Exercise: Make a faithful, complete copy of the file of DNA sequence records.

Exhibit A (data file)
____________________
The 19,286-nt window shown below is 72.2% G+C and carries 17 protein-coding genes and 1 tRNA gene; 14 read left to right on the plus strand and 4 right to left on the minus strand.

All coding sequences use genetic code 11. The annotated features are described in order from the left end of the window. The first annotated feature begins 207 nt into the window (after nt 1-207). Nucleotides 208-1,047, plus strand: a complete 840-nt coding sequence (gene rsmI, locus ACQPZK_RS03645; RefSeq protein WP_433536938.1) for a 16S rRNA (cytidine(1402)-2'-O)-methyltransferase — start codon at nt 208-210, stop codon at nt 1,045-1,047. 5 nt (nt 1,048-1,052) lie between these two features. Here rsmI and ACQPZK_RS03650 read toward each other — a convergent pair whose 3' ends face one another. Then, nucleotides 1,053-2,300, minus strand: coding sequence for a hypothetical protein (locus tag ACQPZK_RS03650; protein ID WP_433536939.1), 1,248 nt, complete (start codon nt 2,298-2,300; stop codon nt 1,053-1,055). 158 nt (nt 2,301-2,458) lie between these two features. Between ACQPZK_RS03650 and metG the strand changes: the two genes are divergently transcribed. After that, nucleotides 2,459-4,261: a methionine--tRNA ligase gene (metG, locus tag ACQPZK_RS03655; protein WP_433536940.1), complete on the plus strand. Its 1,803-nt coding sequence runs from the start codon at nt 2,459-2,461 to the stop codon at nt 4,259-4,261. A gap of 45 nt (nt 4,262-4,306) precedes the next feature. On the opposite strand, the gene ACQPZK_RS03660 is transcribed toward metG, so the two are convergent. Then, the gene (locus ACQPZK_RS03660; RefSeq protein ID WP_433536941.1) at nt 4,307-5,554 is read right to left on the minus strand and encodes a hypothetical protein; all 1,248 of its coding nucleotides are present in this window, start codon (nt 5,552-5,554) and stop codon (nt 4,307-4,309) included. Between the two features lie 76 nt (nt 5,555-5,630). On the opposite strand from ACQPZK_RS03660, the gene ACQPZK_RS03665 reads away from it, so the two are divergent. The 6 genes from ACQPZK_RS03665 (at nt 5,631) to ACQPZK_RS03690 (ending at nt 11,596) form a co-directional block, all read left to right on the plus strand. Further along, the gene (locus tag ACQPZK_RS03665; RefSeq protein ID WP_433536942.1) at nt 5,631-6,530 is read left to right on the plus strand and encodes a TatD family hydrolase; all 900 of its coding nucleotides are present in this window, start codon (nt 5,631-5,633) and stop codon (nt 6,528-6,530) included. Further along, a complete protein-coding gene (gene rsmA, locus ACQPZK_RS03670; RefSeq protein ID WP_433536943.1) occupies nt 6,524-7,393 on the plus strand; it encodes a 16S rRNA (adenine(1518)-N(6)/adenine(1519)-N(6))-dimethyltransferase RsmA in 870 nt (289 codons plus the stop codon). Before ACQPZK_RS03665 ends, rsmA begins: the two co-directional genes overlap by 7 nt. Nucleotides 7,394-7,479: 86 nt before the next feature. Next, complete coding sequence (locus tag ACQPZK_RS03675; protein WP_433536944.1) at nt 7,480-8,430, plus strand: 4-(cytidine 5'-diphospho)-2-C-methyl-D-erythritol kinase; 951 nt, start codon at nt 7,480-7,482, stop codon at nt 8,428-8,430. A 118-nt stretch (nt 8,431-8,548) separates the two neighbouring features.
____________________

The 19,286-nt window shown below is 72.2% G+C and carries 17 protein-coding genes and 1 tRNA gene; 14 read left to right on the plus strand and 4 right to left on the minus strand.

All coding sequences use genetic code 11. The annotated features are described in order from the left end of the window. The first annotated feature begins 207 nt into the window (after nt 1-207). Nucleotides 208-1,047, plus strand: a complete 840-nt coding sequence (gene rsmI, locus ACQPZK_RS03645; RefSeq protein WP_433536938.1) for a 16S rRNA (cytidine(1402)-2'-O)-methyltransferase — start codon at nt 208-210, stop codon at nt 1,045-1,047. 5 nt (nt 1,048-1,052) lie between these two features. Here rsmI and ACQPZK_RS03650 read toward each other — a convergent pair whose 3' ends face one another. Then, nucleotides 1,053-2,300, minus strand: coding sequence for a hypothetical protein (locus tag ACQPZK_RS03650; protein ID WP_433536939.1), 1,248 nt, complete (start codon nt 2,298-2,300; stop codon nt 1,053-1,055). 158 nt (nt 2,301-2,458) lie between these two features. Between ACQPZK_RS03650 and metG the strand changes: the two genes are divergently transcribed. After that, nucleotides 2,459-4,261: a methionine--tRNA ligase gene (metG, locus tag ACQPZK_RS03655; protein WP_433536940.1), complete on the plus strand. Its 1,803-nt coding sequence runs from the start codon at nt 2,459-2,461 to the stop codon at nt 4,259-4,261. A gap of 45 nt (nt 4,262-4,306) precedes the next feature. On the opposite strand, the gene ACQPZK_RS03660 is transcribed toward metG, so the two are convergent. Then, the gene (locus ACQPZK_RS03660; RefSeq protein ID WP_433536941.1) at nt 4,307-5,554 is read right to left on the minus strand and encodes a hypothetical protein; all 1,248 of its coding nucleotides are present in this window, start codon (nt 5,552-5,554) and stop codon (nt 4,307-4,309) included. Between the two features lie 76 nt (nt 5,555-5,630). On the opposite strand from ACQPZK_RS03660, the gene ACQPZK_RS03665 reads away from it, so the two are divergent. The 6 genes from ACQPZK_RS03665 (at nt 5,631) to ACQPZK_RS03690 (ending at nt 11,596) form a co-directional block, all read left to right on the plus strand. Further along, the gene (locus tag ACQPZK_RS03665; RefSeq protein ID WP_433536942.1) at nt 5,631-6,530 is read left to right on the plus strand and encodes a TatD family hydrolase; all 900 of its coding nucleotides are present in this window, start codon (nt 5,631-5,633) and stop codon (nt 6,528-6,530) included. Further along, a complete protein-coding gene (gene rsmA, locus ACQPZK_RS03670; RefSeq protein ID WP_433536943.1) occupies nt 6,524-7,393 on the plus strand; it encodes a 16S rRNA (adenine(1518)-N(6)/adenine(1519)-N(6))-dimethyltransferase RsmA in 870 nt (289 codons plus the stop codon). Before ACQPZK_RS03665 ends, rsmA begins: the two co-directional genes overlap by 7 nt. Nucleotides 7,394-7,479: 86 nt before the next feature. Next, complete coding sequence (locus tag ACQPZK_RS03675; protein WP_433536944.1) at nt 7,480-8,430, plus strand: 4-(cytidine 5'-diphospho)-2-C-methyl-D-erythritol kinase; 951 nt, start codon at nt 7,480-7,482, stop codon at nt 8,428-8,430. A 118-nt stretch (nt 8,431-8,548) separates the two neighbouring features.